Background: RRM1, the regulatory subunit of ribonucleotide reductase, is involved in carcinogenesis, tumor progression, and the response of non-small-cell lung cancer to treatment.
Methods: We developed an automated quantitative determination of the RRM1 protein in routinely processed histologic specimens. In these specimens, we measured the expression of RRM1 and two other proteins that are relevant to non-small-cell lung cancer: the excision repair cross-complementation group 1 (ERCC1) protein and the phosphatase and tensin homologue (PTEN). We compared the results with the clinical outcomes in 187 patients with early-stage non-small-cell lung cancer who had received only surgical treatment.
Results: RRM1 expression correlated with the expression of ERCC1 (P<0.001) but not with the expression of PTEN (P=0.37). The median disease-free survival exceeded 120 months in the group of patients with tumors that had high expression of RRM1 and was 54.5 months in the group with low expression of RRM1 (hazard ratio for disease progression or death in the high-expression group, 0.46; P=0.004). The overall survival was more than 120 months for patients with tumors with high expression of RRM1 and 60.2 months for those with low expression of RRM1 (hazard ratio for death, 0.61; P=0.02). Among these 187 patients, the survival advantage was limited to the 30% of patients with tumors that had a high expression of both RRM1 and ERCC1.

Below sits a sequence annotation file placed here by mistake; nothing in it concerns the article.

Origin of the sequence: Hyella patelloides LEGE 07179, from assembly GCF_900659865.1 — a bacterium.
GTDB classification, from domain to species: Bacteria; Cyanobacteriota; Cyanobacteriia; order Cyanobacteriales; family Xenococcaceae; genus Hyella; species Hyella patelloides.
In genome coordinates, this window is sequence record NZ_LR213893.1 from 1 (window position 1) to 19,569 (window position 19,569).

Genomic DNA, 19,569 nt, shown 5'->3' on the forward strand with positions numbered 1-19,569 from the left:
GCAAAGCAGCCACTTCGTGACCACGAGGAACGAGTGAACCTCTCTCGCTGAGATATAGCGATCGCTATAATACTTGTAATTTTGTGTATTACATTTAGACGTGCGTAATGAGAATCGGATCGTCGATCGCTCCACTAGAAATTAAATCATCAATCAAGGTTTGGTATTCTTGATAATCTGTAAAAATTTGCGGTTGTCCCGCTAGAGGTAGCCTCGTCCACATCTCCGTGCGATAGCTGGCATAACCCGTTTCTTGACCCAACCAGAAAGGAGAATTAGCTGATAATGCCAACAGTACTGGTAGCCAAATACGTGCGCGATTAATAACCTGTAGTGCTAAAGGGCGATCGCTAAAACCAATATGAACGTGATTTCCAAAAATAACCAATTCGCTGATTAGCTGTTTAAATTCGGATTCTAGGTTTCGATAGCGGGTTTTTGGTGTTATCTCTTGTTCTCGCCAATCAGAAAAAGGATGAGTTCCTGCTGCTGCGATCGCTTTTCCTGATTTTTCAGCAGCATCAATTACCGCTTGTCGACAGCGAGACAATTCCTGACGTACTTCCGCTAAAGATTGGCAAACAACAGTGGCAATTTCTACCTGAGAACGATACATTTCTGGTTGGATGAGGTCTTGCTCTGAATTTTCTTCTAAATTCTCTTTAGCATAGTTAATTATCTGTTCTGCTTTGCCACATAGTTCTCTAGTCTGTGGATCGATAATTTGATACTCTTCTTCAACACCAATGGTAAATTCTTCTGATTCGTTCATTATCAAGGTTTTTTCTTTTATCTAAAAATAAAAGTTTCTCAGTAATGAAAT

Conclusions: RRM1 and ERCC1 are determinants of survival after surgical treatment of early-stage, non-small-cell lung cancer.
Copyright 2007 Massachusetts Medical Society.